• Welcome to AppraisersForum.com, the premier online  community for the discussion of real estate appraisal. Register a free account to be able to post and unlock additional forums and features.

A question to appraisors from a homeowner trying to refinance

Status
Not open for further replies.

angels303

Thread Starter
Freshman Member
Joined
Dec 12, 2008
Professional Status
General Public
State
Colorado
My husband and I were on a adjustable mortgage till October 2008 and we are trying to lock in to a 30 year fixed. We were working with our bank in early August who was going to get us a fixed 5.9 which at the time sounded pretty good because rates had been fluctuating at 6 and 6.5 Well our bank insisted that we have an appraisal immediatley which we agreed to thinking we were going with them. They told us the appraisal was going to be $395.00 which we said we would pay at closing. The appraisal was done on 8/15/08 and shortly after the appraisal the rates started dropping again and our bank was not getting us the rates that we could get with another lender so we started the process with the new lender and told him that we had already had an appraisal and he said we could go with that one and take the money out at closing and pay our bank that did the original appraisal. Well I get a phone call from our current lender stating that the appraisal we had in August was no good and that we were going to have to have a NEW appraisal at another 300 bucks. Well after investigating online I am reading that an appraisal is good for 6 months but it is at the lenders discretion to request a new appraisal but if the appraisal was going to be done by the same appraisor that it would be considered a recertified appraisal at a discounted price. To me another 300 dollars for another appraisal seemed like a total rip off so I told our current lender that and he went off the deep end on me. Telling me I don't know what I am talking about and that I am WRONG and there is no such thing as a recertified appraisal. After taking about 5 minutes of his ranting and telling me he is just ready to bail out on the loan I told him I would make it real easy for him and WE would bail out first. So here we are back at Square 1 trying to find a new lender but can someone please explain to me Why this lender flipped out on me for only wanting to save my family a few hundred dollars?? I am just totally confused
 
Joined
Jan 13, 2002
Professional Status
Retired Appraiser
State
Florida
Federal Banking Laws and most State Appraisal Laws state that an appraiser cannot simply change an appraisal from one lender to another.

Due to declining markets, most lenders insist on an appraisal being no more than 3 months old now.

Yes, since the appraiser has to do almost everything all over again, including coming to your home to make sure nothing is different than the last time s/he was there, researching and analyzing everything that's happened in your market since the last time, and writing up the new appraisal report with all of the liability that goes with it, the appraiser MIGHT discount a little bit, but this MUST be a NEW Appraisal and has basically no relationship to the one done before.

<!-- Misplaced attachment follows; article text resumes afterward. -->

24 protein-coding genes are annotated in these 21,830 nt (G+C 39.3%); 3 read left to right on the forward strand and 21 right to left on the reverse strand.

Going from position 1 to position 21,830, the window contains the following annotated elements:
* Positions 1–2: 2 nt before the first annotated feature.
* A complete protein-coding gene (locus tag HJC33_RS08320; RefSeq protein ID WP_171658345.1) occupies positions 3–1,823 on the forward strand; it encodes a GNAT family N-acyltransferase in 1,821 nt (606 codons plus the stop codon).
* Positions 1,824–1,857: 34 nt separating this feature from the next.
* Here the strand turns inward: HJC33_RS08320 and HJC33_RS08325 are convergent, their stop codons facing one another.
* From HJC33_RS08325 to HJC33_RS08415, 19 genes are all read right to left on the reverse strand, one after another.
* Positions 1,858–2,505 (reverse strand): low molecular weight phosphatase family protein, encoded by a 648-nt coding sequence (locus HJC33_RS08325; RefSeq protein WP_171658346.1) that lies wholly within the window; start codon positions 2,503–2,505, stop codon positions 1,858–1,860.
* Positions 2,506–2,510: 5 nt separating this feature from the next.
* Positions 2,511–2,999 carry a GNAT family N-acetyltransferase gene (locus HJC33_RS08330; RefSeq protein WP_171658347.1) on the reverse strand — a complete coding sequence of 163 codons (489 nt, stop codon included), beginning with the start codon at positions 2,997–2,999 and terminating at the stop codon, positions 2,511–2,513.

A different lender is a new and different client for the appraiser.
 

William K

Senior Member
Joined
Sep 21, 2007
Professional Status
Certified Residential Appraiser
State
Illinois
A Couple of questions.

you state "the fee was $395 for the first appraisal which would be paid at closing" correct?

So you did not close therefor did not pay for the first appraisal ?

Was this for an FHA or Conventional Loan?

An FHA appraisal stays with the property regardless of the lender for 6 months.

A conventional appraisal may be used by the lender for 6 months.
A new lender does not have to accept the appraisal performed for another lender and in most instances will not.

If you paid for the appraisal you should be sure to ask for a copy of the report whether you closed or not.

Most lenders have their own approved appraisers for many reasons.
You may not engage an appraiser to perform an appraisal for lending purposes only a lender may.
The lender can ask that the appraisal be paid by you or be paid prior to loan closing and does not have to allow it to be paid out of closing.
 

Mack McClain

Sophomore Member
Joined
Dec 22, 2006
Professional Status
Certified Residential Appraiser
State
Georgia
When you get an appraisal for a mortgage/loan, the appraisal is owned by the bank/mortgage company. That appraisal can't be used for any other reason or by any other bank/mortgage company.

If you go to another mortgage company/bank, they will require their own appraisal. They can't use the other appraisal. The new mortgage company can order the appraisal from the same appraisal company/appraiser. That appraiser may or may not give you a discount on a new appraisal. It is up to the appraisal company/appraiser.
 

Michigan CG

Moderator
Staff member
Moderator
Joined
Nov 1, 2006
Professional Status
Certified General Appraiser
State
Michigan
Appraisal and banking laws are complicated and although they are intended to protect the public it doesn't alway seem that way to the consumer.

I highly advise you to get a copy of the first appraisal for your own records, you are entitled to it by federal law. You must request it from the LENDER....not the appraiser (appraiser is not allowed to give it to you by law -- another protection that is hard to explain).